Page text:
You can feel it.
You can smell it. You can hear it in the trembling voice of any art professional who wants to take a risk, but dares not.
It's like the peer pressure you felt back in high school, only worse. At this stage in life, there's so much more at stake; your professional standing, your social position, maybe your job and then, almost certainly ... your mortgage.
And then, fearful thoughts flood your mind ...
"What about the kids?" You ask yourself. "Can I afford to lose this house?"
"The economy still sucks despite whatever they say. Where can I possibly get another job that pays what I'm making now, which isn't a lot, but at least my head is floating above water ... for the time being," you add.
"Should I leave New York or Los Angeles or London and move back to Springfield? Will my marriage survive this? I don't love her/him anyway. Maybe I should just leave."
It's a slow and certain depression spiral that you choose to avoid by keeping your mouth shut and not challenging convention ... or anything for that matter.
You know that you should speak up, but you don't. It happens when you read an absolutely unreadable exhibition statement plastered on a museum wall. It happens when some blowhard art critic is being rude.
It happens when some insecure gallery staffer snubs you and you don't call them out on it. It also happens when your boss dumps on you and you just take it and take it and take it.
One of the most comical things about the art world is this unspoken air of terror. Because the atmosphere is often rarefied due to the very exclusive, mysterious and precious nature of blue chip contemporary art, no one wants to say or do anything that might give the impression that they "don't belong."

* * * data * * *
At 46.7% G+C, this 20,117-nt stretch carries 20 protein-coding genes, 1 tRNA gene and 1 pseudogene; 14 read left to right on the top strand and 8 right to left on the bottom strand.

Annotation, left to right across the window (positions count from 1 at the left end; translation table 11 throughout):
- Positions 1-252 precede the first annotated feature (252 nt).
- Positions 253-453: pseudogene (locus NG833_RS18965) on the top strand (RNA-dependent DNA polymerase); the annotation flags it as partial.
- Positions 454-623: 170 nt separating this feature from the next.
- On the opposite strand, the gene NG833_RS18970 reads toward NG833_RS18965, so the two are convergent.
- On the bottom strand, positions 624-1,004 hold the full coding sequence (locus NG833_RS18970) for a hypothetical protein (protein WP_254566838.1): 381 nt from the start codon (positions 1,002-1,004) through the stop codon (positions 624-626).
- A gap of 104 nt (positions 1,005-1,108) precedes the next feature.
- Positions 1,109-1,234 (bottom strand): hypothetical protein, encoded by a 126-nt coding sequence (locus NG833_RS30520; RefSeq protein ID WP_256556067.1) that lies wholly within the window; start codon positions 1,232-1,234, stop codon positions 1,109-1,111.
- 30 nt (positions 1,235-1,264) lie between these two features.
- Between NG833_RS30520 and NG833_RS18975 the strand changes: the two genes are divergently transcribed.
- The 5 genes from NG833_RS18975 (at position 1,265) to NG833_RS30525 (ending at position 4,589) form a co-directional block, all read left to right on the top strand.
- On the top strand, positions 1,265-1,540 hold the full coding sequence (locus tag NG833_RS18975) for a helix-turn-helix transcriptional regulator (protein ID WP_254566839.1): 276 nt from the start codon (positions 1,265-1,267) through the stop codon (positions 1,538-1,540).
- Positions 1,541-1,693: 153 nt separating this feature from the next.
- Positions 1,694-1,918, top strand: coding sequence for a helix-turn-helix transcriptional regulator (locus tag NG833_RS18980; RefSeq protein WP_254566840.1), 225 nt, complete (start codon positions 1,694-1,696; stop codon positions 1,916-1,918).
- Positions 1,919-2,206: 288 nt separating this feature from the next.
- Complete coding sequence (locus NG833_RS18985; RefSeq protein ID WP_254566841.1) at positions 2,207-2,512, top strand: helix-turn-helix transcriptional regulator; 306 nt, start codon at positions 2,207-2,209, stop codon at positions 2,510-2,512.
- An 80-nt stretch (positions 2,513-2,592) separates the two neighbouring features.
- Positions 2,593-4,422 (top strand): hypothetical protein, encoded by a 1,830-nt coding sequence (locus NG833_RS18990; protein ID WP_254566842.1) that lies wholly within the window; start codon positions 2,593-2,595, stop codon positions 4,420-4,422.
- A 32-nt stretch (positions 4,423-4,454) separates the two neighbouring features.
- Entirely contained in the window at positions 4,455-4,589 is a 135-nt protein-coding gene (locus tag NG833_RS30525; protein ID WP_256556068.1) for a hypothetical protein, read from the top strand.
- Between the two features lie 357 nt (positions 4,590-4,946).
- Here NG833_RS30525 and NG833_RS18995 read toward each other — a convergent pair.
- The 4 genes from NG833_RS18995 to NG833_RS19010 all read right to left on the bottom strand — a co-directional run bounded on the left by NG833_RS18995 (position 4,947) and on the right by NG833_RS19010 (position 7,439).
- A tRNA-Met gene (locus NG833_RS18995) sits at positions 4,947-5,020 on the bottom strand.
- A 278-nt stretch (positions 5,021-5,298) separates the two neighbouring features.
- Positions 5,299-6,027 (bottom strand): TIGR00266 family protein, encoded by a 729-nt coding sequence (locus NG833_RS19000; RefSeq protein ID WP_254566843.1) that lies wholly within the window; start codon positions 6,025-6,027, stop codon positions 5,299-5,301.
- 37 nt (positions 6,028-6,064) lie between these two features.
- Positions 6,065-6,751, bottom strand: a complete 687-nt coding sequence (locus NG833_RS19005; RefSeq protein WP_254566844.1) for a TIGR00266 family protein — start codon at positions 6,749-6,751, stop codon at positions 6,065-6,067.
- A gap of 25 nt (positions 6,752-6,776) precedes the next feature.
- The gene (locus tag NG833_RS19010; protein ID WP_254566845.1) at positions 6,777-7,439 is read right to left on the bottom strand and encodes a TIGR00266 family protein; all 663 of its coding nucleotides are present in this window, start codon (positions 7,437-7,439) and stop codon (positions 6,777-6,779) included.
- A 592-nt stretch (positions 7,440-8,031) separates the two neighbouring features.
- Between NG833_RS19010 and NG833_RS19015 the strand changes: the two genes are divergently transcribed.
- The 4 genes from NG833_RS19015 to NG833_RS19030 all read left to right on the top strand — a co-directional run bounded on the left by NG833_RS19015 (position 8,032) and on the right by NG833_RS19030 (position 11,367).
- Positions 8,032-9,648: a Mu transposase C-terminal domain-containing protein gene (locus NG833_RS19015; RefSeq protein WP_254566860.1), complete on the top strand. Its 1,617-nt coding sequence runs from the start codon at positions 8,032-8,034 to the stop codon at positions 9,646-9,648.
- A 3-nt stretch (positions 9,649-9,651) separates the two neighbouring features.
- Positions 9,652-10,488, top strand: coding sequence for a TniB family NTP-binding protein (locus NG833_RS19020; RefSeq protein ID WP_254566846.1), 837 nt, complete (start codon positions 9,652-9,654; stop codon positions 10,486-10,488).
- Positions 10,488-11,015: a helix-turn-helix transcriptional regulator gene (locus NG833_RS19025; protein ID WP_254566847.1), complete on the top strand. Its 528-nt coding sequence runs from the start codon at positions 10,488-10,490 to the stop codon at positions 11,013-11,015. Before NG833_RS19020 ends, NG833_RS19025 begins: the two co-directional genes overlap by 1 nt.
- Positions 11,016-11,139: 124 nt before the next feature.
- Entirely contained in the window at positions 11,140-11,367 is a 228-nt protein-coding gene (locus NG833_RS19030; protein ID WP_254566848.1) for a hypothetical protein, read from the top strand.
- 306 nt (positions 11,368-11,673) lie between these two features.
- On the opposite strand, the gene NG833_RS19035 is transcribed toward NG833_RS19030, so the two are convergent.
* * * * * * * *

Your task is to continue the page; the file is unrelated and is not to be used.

I've had art dealers tell me that even THEY are intimidated by the thought of walking into other galleries. This is ridiculous. The air of terror in the art world has so many people walking on eggshells. I sense this every single time I visit a gallery or museum.
I dare say many people probably feel more comfortable inside St. Patrick's Cathedral than inside any art gallery. The hushed tones inside any church are generally the result of being in the presence of God whereas the solemn faces inside any museum might frequently be traced to the fear of making an ass of oneself. You know, saying the "wrong thing," whatever that might possibly be.
I really do believe that where there is an air of terror, there's little possibility of learning and growing. This problem could be resolved almost overnight if we reintroduced substantive arts programs back into school curriculums.
Whenever I see kids safely frolicking about inside museums and galleries, it always makes me smile. This means that contemporary art still has a chance to fly. It means that maybe these kids will grow up with an education that includes art and the knowledge that it exists to serve us and not the other way around.
It means that perhaps these kids will become completely comfortable with art and will always respect and welcome it rather than dismiss or disrespect it because they had never been exposed.
This air of terror in the art world is so silly and counterproductive. You know exactly what I'm talking about. Aren't we long overdue for some progress here?
Say what you will, but I say evolution is a choice. We choose to grow.
If you really want to be creative and artistic … risk humiliation. Walk through that fire. Let the art crowd think that you're not very sophisticated. Grab your fear by the throat and just go with it.
Can I let you in on a little secret? There's no need to walk on eggshells.
This air of terror thing is a joke. It only has the power that we give it. It keeps us from asking so many questions and doing so many things. Yet when we face up to it, we realize that it's nothing more than a fart in the wind. It stinks, but disperses eventually ... like a rotten egg.
I cannot believe you made me say that. You are so gross.